Many youngsters get a guitar at an early age. (I got my first Roy Rogers guitar when I was five.) But few actually start playing anything on it until they’re in double digits age-wise---their hands are too small, attention span too short, fingers too tender, or it’s just too darn hard to make the thing sound like what it’s supposed to sound like.
Tommy Emmanuel was the exception.
“I was four,” he told me last week. “I got it for my birthday. But prior to that, my mother and my father had guitars in the house. My father didn’t play. He bought himself a guitar thinking that he would learn, but he didn’t have any talent at all in that area.
“My mother showed me chords, and my elder brother Phil took up guitar about the same time. He was interested in playing the lead part, so he’d work out songs and then we’d look at the chords and I’d be the rhythm player.”
That was 46 years ago. In the interim, the Australian native has built a reputation as one of the finest finger pickers on the planet. He’ll be in town this week for a four-day “Tommy Fest” at Yoder Barn Theatre in Newport News, including all-day guitar workshops on Friday, Saturday and Sunday, and four nights of concerts from Thursday through Sunday.
“If you build it, they will come,” he laughed when I asked about the “Tommy Fest” concept. “I started out playing the Yoder Barn, doing a night there and filling it. Then we had a go at doing two nights, then three nights…
“If there’s anything I’ve learned in my life, it’s about giving it everything you can when you’re up there and being consistent. We’ve really built it from the ground up. We’ve got a good fan base there. Thankfully they like what I do so they come back and they tell their friends and bring their friends.”
Emmanuel has spent his entire life giving his all to music.
“It was my mother who put the guitar in my hand and got me started,” he said as he talked on his cellphone, riding from the Chet Atkins Appreciation Society convention in Nashville to a Sunday night gig at the University of Alabama in Huntsville with his manager at the wheel.
“My mother was very musical---she could sing a bit and play guitar. During the war years, ’39 to ’45, my mother was helping her parents run a dairy farm and try to keep going and help the war effort as well from Australia, so on Saturday nights she would ride her horse in to the local hotel and sing cowboy songs and put her hat down for people to put money in it.”
By the time he was five, Tommy was playing professionally with his brothers and sister in the Emmanuel Quartet.
“I had to,” he explained. “That’s how we supported the family; we took the show on the road. That’s how we made ends meet so we had to get it together. It was our livelihood.”
When he was seven, he first heard Chet Atkins, the guitarist whose music still inspires him today:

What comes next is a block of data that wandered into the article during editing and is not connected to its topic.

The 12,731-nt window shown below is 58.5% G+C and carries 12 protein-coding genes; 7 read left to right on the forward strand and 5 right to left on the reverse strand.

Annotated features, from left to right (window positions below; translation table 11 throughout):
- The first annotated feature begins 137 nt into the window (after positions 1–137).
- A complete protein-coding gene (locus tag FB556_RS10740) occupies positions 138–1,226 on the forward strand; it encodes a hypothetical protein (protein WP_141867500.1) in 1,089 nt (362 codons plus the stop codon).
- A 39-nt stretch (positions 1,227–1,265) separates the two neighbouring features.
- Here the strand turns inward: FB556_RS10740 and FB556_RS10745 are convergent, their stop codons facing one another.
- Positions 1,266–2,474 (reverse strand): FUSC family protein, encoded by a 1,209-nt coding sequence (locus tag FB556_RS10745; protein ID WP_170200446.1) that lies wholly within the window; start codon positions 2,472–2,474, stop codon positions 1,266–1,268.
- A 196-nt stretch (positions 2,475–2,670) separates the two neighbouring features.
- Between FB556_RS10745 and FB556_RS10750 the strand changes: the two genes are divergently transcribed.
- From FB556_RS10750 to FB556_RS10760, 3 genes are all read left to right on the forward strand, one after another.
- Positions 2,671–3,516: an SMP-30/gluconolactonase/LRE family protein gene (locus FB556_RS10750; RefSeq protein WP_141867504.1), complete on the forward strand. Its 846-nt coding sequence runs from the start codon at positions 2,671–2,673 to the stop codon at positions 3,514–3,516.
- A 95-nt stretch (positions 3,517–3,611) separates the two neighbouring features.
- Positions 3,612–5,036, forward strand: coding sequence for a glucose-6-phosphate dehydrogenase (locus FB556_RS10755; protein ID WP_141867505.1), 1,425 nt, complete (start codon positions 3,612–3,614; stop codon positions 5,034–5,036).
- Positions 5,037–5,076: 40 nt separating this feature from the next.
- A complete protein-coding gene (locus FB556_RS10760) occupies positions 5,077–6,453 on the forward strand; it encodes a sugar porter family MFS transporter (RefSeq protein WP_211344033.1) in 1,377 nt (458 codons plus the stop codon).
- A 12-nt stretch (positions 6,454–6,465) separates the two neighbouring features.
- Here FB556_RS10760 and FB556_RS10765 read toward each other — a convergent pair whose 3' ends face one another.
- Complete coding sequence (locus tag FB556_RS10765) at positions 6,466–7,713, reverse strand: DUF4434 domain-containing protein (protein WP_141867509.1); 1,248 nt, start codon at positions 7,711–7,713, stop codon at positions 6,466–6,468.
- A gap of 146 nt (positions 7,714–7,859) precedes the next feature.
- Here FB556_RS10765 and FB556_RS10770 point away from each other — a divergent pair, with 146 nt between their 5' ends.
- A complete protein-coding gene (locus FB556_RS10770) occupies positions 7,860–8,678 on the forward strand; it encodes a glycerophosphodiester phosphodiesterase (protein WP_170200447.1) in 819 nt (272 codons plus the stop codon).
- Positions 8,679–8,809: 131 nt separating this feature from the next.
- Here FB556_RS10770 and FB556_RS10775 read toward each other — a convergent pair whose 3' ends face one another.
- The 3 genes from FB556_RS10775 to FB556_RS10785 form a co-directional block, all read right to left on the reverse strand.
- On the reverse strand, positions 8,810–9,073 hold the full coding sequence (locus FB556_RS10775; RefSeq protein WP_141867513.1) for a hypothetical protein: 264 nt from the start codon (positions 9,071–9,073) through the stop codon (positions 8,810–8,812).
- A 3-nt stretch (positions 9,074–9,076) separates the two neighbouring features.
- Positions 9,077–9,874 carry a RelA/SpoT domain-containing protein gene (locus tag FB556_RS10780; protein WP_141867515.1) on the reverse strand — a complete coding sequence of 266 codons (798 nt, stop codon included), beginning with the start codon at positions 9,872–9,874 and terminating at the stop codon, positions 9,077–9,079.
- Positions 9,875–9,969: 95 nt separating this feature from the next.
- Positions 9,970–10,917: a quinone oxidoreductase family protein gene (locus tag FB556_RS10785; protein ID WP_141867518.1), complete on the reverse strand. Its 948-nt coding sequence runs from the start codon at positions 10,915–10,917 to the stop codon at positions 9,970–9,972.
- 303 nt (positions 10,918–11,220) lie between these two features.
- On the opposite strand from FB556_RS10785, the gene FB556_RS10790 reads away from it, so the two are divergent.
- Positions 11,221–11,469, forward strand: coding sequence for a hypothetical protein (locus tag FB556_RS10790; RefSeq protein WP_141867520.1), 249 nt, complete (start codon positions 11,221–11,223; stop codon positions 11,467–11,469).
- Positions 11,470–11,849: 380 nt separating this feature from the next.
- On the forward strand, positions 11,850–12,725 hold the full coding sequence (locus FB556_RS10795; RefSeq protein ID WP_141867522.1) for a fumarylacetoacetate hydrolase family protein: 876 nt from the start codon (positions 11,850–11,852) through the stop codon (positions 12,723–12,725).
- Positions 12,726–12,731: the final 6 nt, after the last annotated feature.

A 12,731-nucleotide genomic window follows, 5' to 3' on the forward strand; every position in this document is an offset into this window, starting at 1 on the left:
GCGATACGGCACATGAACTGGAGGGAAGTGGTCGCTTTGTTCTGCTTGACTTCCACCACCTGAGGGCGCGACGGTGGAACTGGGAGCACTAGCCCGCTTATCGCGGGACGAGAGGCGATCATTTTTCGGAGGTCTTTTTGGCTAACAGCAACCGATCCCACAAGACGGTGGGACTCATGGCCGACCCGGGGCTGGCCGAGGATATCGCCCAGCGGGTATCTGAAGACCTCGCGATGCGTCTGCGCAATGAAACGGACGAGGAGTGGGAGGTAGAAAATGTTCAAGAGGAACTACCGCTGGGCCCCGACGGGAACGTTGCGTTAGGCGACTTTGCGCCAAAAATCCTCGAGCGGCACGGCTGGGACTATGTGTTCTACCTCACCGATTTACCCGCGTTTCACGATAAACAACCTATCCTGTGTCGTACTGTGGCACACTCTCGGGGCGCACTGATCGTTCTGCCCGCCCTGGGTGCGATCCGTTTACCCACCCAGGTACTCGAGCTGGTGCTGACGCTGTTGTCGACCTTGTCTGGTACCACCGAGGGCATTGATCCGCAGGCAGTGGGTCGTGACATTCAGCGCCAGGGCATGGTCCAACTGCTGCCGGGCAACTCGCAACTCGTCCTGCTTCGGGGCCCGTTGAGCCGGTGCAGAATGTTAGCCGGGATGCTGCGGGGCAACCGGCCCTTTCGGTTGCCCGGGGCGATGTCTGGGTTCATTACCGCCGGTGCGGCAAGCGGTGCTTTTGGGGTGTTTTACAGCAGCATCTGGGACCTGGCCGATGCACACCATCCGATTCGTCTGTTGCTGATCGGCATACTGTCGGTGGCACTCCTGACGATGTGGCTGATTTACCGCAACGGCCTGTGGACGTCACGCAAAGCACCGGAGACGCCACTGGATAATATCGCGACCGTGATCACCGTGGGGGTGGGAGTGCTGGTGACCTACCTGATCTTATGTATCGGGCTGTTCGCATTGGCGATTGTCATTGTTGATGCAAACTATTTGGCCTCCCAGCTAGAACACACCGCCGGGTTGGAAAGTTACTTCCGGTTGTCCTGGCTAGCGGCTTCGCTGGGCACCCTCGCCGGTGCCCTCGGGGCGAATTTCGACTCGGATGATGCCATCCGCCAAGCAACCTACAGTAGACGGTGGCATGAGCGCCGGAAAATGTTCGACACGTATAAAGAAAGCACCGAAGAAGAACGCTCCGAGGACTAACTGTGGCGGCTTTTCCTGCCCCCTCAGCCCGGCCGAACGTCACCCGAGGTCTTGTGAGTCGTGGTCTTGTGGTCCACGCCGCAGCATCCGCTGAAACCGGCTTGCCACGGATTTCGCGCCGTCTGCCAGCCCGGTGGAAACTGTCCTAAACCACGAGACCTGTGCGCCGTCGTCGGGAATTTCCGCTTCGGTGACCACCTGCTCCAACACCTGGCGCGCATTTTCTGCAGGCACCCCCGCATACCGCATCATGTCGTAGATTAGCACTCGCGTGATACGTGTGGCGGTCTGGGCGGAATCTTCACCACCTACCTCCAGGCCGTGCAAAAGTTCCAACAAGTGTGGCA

“Like everybody, I heard him on the radio for the first time. It was 1962, and ‘Windy and Warm’ and ‘Trambone’ had come out and they were being played a lot on the radio in Australia. When I first heard him, the word was out about this guy who played all these parts at once and sounded amazing. We all wanted to work it out, of course.”
He’s worked it out and more, becoming a close friend and playing partner with his idol up until his death in 2001. Atkins even named him a “certified guitar player,” a title he bestowed on only two other guitarists besides himself. Emmanuel’s most recent CD, Endless Road, is a tribute to Atkins and a wide-ranging tour-de-force of guitar prowess. The title is also most appropriate---he literally lives out of a suitcase, criss-crossing the U.S., traveling to Europe, Asia and Australia, occasionally alighting at his current home in Nashville.
Though he’s best known now as an unaccompanied finger-picking acoustic guitarist, Emmanuel spent many years playing electric guitar in his family band and others.
“I played electric and acoustic all my life. I had a band for a long while and I was playing mostly electric music, and every now and again during the show, I’d do a spot where I’d play on my own, and people used to often say that was their favorite part of the show. So I decided I’d try a few solo things, and it worked really well. So I just decided to keep going at it, and stay solo. And it worked out just fine.
“It’s challenging, and your arrangements have to work, your presentation has to be together, and your groove and everything----all those things have to be really solid. It is challenging, but it sure is fun.”
Besides the solo gigs, he’s also worked with orchestras here and in Germany. This week he’ll be joined at the Yoder Barn by his old friend Stephen Bennett, a superb guitarist in his own right who makes his home in Gloucester County, and on Friday and Saturday night by singer/songwriter Pam Rose.
“I have a very open mind about music,” he said as he rolled south through the middle of Tennessee. “I like everything from classical to heavy metal to country, blues and rock’n’roll…as long as it’s got soul.”
copyright © 2005 Port Folio Weekly. Used by Permission.